Sony Handycam HDR-UX20 Camcorder Review
The Sony HDR-UX20 ($999 MSRP) is the company’s top high definition DVD camcorder for 2008, compressing video in the AVCHD format. While the UX20 has benefited from a number of upgrades since last year, Sony has clearly split the DVD and hard disk drive (HDD) camcorders into two market segments – the point-and-shooters and the enthusiasts.
Video Performance* (9.5)*
The Sony HDR-UX20 is equipped with a single 1/5-inch ClearVID CMOS sensor. This is a major downgrade in size from last year’s HDR-UX7, which featured a 1/2.9-inch CMOS. Now, Sony didn’t just shrink it. The company goes to great pains to point out that the UX12 is equipped with the latest in Sony engineering, the Exmor sensor and Bionz processor, both of which are supposed to reduce noise. The gross pixel count on the HDR-UX12 is 2,360,000 (effective pixel count is 1,490,000). This is down from 3,200,000 gross pixels on last year’s UX7.
Our experience with the Exmor/Bionz experience up until this review was the Sony HDR-SR12. That camcorder lost size on its CMOS since last year, and its overall performance was outstanding. The case was quite different, however. Though the gross pixel count – and therefore pixel density – increased from 3,180,000 to 5,660,000, the size reduction was less severe: 1/2.9-inch to 1/3.15-inches.
Sony HDR-UX20 at 3000 lux
First, we shot a DSC Labs Chroma DuMonde color chart at an even 3000 lux. The HDR-UX20 produced a clean picture with an even palette under these conditions. We’ve seen a few camcorders this year, including the Panasonic HDC-HS9, with slightly smaller chips (3 x 1/6-inch CCDs), and even the same size chips like the JVC GZ-HD6 (3 x 1/5-inch CCDs). The Sony UX20 looks sharper and cleaner than both of them. All in all, we were pleasantly surprised with what the UX20 could produce with a "limited" chip size.
There is a clear difference in quality between the HDR-UX20 and the sibling HDR-SR12. The SR12, with its larger CMOS chip and higher pixel count, captured deeper blacks and more fine detail. The Canon HF10 continues to produce the sharpest images and best looking color performance in this particular test.
Outside of the lab, away from the ideal lighting of the lab, the results were a bit more mixed. Outside, under clouds and sun, we saw the same great color performance and auto responses to white balance and exposure that were praised in the HDR-SR12. There was little obvious artifacting. The HDR-SR12 and the Canon HF10 showed more fine detail, particularly the Canon, which remains the sharpest picture overall. However, this time out we saw some strong purple fringing in the Canon HF10's outdoor pictures. These only occurred in areas of extremely high contrast. and could be due to chromatic abberation or overspill on the CMOS chip. We also noticed the the Sonys did a better job bringing out detail in shadows when the image had mixed shadows and highlights.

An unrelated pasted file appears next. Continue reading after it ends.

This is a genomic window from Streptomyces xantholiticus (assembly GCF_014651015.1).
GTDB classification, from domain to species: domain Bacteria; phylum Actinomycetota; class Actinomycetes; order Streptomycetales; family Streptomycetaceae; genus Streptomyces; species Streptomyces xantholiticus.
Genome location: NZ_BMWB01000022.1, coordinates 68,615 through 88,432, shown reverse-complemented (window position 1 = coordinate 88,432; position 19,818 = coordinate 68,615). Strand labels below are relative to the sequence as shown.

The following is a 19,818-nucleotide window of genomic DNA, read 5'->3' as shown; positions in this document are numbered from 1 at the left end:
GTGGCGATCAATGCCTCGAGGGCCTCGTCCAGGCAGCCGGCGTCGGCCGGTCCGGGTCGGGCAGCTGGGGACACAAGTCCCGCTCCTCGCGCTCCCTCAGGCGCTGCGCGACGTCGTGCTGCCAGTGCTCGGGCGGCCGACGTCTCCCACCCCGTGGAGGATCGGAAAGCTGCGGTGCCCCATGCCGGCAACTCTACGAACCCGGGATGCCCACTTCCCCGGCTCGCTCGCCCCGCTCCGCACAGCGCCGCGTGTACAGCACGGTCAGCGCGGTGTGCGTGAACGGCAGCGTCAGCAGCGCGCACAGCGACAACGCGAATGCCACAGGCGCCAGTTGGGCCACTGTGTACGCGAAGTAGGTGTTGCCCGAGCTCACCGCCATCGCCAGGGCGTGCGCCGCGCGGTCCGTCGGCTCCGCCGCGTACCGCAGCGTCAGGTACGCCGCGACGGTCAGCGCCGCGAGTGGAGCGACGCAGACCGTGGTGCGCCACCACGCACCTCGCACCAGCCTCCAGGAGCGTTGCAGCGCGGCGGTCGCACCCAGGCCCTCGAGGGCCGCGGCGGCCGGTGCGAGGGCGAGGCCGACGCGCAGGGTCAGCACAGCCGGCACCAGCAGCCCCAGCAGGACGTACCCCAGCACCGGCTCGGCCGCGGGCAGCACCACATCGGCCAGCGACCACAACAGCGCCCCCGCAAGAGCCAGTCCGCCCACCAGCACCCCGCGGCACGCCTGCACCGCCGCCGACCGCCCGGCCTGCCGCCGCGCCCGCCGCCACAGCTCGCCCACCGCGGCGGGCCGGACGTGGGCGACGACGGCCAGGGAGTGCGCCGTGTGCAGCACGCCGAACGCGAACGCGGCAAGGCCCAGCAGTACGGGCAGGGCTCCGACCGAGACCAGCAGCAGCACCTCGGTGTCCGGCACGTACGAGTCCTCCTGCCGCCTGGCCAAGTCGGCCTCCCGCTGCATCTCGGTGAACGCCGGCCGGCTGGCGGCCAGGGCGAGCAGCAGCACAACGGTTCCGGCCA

Indoors, the gap between the UX20 and the Sony SR12 / Canon HF10 widened considerably. The small CMOS in the UX20 seems be a serious detriment in even moderate lighting. The difference in resolution was easy to spot, as was the loss of detail in shadows.
As you'll see in the low light section below, the UX20 failed to live up to real world requirements, at least in comparison to competing models. When the light is adequate, we were impressed with what Sony was able to accomplish with a single CMOS chip this small.
Video Resolution* (18.75)*
The resolution of the Sony HDR-UX20 was tested by shooting a DSC Labs video resolution chart at an even, bright light. The recorded footage is then played back on an HD monitor to determine line width per picture height (lw/ph). Because the camcorder records two different max bitrates – 14Mbps for DVD and 16Mbps for flash memory – we decided to test both.
Recording to the DVD, we pegged the horizontal resolution at approximately 600lw/ph and vertical resolution of 625 lw/ph.
When we shot the same thing to the internal flash memory, we found the same approximate resolution. There was no difference in resolution, at least as far as this test could show.
Low Light Performance* (1.91)*
The low light testing is done in three primary stages. First, we shoot the trusty DSC Labs Chroma DuMonde chart at an even 60 lux and 15 lux, then compare the results with similar shots from other camcorders.